Grandparents are an important resource for both parents and children. They routinely provide child care, financial assistance and emotional support. Occasionally they are called upon to provide much more including temporary or full time care and responsibility for their grandchildren.
An increasing number of children in the United States live in households headed by a grandparent. This trend is due to:
In many of these homes, neither of the child's biological parents is present. In most cases, children taken care of by grandparents move in with them as infants or preschoolers and remain with them for five years or more. These grandparents are a diverse group ranging in ages from the thirties to the seventies. Many grandparents are ready to simplify their lives and slow down. Giving that up and taking over the responsibilities of being a primary parent again can stir up many feelings including grief, anger, loss, resentment and possibly guilt. This transition can be very stressful and the emotional and financial burdens can be significant. Culture shock at having to deal with children and adolescents of a different generation can be great. Grandparent headed households have a significantly higher poverty rate than other kinds of family units.
Many grandparents in this care taking role underestimate or are unaware of the added burdens their new role as 'parents' will place upon them. Grandparents often assume their role will be to nurture and reward children without having to set limits. When grandparents serve as parents, however, they must learn to set limits and establish controls as they did with their own children.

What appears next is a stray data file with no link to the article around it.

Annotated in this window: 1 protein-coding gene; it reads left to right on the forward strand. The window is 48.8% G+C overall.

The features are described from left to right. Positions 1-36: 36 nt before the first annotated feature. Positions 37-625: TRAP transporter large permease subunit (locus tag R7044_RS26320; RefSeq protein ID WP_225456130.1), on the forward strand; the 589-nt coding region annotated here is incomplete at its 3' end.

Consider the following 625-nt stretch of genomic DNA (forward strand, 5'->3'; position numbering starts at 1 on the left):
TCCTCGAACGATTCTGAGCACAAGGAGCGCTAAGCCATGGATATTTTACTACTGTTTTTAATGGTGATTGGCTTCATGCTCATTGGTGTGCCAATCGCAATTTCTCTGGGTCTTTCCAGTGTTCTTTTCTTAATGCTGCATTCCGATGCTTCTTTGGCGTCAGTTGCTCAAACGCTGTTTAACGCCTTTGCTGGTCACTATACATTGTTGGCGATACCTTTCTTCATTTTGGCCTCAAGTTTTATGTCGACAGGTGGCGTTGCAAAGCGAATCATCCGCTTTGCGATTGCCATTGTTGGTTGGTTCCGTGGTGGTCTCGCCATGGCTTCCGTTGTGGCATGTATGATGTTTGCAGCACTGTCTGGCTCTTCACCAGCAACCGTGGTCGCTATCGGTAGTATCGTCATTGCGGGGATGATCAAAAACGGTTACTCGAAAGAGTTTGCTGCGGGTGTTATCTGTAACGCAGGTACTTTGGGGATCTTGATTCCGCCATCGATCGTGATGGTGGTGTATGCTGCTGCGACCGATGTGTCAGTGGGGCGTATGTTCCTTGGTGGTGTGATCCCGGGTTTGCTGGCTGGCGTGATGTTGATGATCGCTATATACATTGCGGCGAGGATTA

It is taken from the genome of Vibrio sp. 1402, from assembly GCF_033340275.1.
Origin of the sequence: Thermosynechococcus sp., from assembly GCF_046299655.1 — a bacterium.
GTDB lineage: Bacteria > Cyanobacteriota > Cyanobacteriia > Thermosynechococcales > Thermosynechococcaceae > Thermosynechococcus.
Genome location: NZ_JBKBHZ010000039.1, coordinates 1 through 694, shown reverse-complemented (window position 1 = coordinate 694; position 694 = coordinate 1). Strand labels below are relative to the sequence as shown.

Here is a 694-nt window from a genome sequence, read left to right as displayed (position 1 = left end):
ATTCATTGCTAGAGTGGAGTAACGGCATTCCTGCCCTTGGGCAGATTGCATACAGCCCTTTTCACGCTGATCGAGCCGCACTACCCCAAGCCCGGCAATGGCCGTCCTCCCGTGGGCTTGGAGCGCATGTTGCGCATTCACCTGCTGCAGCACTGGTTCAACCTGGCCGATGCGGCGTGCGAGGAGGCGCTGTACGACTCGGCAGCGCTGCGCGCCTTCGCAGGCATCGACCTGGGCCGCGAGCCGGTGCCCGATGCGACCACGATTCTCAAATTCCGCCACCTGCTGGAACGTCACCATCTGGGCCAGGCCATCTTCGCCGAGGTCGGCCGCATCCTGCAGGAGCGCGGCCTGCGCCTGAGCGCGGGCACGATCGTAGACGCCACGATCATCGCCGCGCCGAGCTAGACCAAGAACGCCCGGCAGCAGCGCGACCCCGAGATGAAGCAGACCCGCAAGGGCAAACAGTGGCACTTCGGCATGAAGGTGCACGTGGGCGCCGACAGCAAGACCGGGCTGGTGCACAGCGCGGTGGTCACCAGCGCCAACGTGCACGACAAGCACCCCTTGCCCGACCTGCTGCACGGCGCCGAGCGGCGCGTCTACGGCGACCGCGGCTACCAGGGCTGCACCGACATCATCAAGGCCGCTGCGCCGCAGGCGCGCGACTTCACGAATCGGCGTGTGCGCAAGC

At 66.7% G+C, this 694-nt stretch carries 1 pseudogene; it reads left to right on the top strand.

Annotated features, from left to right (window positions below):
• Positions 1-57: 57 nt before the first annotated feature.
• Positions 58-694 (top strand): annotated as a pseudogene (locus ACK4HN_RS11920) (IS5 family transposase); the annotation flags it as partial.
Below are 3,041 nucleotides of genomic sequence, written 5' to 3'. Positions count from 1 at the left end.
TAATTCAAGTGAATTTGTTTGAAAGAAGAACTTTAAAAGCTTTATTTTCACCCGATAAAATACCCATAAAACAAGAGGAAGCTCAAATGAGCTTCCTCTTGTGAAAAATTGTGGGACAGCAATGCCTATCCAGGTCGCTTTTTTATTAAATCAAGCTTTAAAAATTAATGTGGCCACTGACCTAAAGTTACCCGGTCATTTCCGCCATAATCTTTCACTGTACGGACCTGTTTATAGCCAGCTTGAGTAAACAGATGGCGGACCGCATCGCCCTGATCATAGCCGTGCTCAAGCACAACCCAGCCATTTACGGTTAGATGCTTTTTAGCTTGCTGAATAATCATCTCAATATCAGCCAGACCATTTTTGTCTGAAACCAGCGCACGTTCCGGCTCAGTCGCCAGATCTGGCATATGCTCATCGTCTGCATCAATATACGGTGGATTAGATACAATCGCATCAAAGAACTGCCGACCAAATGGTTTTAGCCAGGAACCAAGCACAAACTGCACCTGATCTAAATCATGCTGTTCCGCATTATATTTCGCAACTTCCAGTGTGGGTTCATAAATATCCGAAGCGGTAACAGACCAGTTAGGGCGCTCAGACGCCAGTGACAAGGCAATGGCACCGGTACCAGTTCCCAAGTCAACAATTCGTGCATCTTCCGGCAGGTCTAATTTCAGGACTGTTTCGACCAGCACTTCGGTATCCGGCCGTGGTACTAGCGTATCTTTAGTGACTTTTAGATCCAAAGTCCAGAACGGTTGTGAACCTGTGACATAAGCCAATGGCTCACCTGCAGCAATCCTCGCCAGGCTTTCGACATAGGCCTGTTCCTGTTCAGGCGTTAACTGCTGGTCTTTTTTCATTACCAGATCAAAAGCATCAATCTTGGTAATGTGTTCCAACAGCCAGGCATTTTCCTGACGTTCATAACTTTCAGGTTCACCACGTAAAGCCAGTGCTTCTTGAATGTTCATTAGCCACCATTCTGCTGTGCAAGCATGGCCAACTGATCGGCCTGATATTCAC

Many children living with grandparents arrive with preexisting problems or risk factors including abuse, neglect, prenatal exposure to drugs and alcohol, and loss of parents (death, abandonment and incarceration). This situation can create risks for both children and grandparents. Caring for your grandchild can also be very positive and rewarding. Grandparents bring the benefit of experience and perspective. They can also provide important stability, predictability, and be a healthy role model for their grandchildren.
It is very important for grandparents to receive support and assistance. Seeking out other family members, clergy, support groups and social agencies can be helpful. The Grandparents Information Center (sponsored by the American Association of Retired Persons) is a good place to get information, referrals and support. Financial aid may be available especially if the child was abandoned, neglected or abused. Mental health professionals including child and adolescent psychiatrists, community mental health and child welfare agencies and parent-teacher associations are other important resources for the grandparents.
Child and adolescent psychiatrists recognize the important role many grandparents play in raising their grandchildren. The better grandparents are able to meet their own needs, the better they can fulfill the demands of parenting.
Daycare.com would like to thank American Academy of Child and Adolescent Psychiatry for this information in striving to make daycare and childcare a more productive and efficient service. You can contact them at: 3615 Wisconsin Ave., N.W., Washington, D.C. 20016-3007 voice: 202-966-7300 fax: 202-966-2891.